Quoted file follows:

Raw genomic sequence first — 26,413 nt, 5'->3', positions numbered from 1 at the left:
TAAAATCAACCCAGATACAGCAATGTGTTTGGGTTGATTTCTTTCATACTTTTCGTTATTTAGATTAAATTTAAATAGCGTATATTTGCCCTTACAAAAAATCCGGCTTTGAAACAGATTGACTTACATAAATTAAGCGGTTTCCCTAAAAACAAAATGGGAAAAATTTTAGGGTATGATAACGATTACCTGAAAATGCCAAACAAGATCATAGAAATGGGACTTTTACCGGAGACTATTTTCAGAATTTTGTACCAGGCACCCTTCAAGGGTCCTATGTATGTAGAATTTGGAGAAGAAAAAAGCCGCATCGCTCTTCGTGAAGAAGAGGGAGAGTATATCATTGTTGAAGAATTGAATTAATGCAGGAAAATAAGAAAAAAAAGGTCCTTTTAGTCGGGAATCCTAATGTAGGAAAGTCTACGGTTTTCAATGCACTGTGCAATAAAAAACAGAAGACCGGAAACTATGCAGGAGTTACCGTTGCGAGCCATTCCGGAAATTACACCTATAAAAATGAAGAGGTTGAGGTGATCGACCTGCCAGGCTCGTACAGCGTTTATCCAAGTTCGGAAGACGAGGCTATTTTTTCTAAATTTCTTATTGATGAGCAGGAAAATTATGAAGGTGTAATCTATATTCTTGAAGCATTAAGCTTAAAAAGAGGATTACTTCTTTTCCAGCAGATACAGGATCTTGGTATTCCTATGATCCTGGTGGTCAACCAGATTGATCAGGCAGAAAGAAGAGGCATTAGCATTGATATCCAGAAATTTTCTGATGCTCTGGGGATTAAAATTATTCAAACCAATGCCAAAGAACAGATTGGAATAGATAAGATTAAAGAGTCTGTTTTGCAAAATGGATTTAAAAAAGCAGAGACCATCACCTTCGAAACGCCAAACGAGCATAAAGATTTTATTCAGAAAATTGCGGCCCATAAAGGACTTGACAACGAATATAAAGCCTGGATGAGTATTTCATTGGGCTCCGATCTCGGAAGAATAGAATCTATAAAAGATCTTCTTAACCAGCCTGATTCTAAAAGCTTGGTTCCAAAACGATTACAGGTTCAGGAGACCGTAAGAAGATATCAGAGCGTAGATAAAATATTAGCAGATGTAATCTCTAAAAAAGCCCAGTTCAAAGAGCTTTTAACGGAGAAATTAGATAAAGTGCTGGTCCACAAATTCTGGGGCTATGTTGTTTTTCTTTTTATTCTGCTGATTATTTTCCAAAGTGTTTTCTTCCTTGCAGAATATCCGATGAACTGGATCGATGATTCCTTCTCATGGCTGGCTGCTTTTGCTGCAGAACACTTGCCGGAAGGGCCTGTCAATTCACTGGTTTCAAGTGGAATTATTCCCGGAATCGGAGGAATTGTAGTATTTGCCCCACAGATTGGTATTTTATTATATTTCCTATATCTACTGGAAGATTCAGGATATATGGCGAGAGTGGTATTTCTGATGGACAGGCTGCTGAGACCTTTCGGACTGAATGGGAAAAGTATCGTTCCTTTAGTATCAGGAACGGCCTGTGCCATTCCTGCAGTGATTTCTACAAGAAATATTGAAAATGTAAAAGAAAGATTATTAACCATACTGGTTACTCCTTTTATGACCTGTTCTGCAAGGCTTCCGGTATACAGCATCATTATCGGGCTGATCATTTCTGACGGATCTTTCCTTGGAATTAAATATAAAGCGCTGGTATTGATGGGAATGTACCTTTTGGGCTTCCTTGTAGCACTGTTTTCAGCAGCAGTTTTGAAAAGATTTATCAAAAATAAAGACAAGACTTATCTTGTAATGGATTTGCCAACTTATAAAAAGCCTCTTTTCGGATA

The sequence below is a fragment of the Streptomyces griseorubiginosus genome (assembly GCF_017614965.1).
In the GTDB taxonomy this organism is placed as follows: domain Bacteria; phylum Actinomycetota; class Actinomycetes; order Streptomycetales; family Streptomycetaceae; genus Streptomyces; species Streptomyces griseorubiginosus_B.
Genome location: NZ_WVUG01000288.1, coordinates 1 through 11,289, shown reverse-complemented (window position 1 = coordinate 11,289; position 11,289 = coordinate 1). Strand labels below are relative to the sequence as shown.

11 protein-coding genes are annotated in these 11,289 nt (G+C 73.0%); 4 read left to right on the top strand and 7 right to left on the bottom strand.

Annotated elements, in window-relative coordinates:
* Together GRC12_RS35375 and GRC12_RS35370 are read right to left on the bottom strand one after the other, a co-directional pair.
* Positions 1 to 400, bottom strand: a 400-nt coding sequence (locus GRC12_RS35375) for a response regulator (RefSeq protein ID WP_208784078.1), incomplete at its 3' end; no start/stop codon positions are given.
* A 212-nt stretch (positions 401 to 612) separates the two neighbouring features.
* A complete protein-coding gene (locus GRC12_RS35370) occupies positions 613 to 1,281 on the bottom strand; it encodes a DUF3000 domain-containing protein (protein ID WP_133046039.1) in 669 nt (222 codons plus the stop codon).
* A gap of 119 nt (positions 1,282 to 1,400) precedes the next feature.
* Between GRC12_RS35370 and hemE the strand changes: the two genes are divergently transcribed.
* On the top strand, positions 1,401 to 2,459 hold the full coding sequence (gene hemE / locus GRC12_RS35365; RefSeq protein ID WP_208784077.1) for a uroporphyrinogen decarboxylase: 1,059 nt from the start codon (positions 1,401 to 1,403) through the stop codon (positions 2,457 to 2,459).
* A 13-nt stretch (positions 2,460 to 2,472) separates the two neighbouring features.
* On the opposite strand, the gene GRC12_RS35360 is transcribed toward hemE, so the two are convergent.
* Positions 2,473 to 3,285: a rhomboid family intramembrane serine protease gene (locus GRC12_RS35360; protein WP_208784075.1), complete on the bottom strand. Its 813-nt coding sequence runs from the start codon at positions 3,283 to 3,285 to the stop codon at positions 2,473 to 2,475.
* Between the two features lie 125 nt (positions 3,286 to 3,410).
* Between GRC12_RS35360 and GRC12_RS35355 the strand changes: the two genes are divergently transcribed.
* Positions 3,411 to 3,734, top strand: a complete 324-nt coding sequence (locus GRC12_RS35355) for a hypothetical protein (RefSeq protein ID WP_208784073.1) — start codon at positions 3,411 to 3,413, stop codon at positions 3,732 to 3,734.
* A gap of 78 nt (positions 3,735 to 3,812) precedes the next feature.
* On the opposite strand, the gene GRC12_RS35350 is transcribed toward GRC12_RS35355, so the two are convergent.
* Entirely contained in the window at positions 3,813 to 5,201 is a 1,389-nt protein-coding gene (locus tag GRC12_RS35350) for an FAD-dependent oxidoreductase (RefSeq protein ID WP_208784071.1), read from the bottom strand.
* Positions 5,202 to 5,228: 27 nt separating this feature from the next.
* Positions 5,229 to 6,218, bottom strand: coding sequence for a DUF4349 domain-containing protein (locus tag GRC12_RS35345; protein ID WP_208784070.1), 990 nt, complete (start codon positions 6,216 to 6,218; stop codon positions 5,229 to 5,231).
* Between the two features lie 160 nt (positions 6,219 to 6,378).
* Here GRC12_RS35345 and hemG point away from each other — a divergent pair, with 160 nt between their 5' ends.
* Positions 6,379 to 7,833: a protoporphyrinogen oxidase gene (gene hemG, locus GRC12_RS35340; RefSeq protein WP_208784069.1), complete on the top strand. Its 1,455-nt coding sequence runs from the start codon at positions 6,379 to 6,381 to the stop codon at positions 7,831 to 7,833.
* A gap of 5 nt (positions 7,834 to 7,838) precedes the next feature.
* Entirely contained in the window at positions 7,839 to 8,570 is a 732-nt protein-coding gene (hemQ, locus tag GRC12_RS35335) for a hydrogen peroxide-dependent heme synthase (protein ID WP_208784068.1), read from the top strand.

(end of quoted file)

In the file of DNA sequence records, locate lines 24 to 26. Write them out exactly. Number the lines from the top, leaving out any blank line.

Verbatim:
* Positions 5,202 to 5,228: 27 nt separating this feature from the next.
* Positions 5,229 to 6,218, bottom strand: coding sequence for a DUF4349 domain-containing protein (locus tag GRC12_RS35345; protein ID WP_208784070.1), 990 nt, complete (start codon positions 6,216 to 6,218; stop codon positions 5,229 to 5,231).
* Between the two features lie 160 nt (positions 6,219 to 6,378).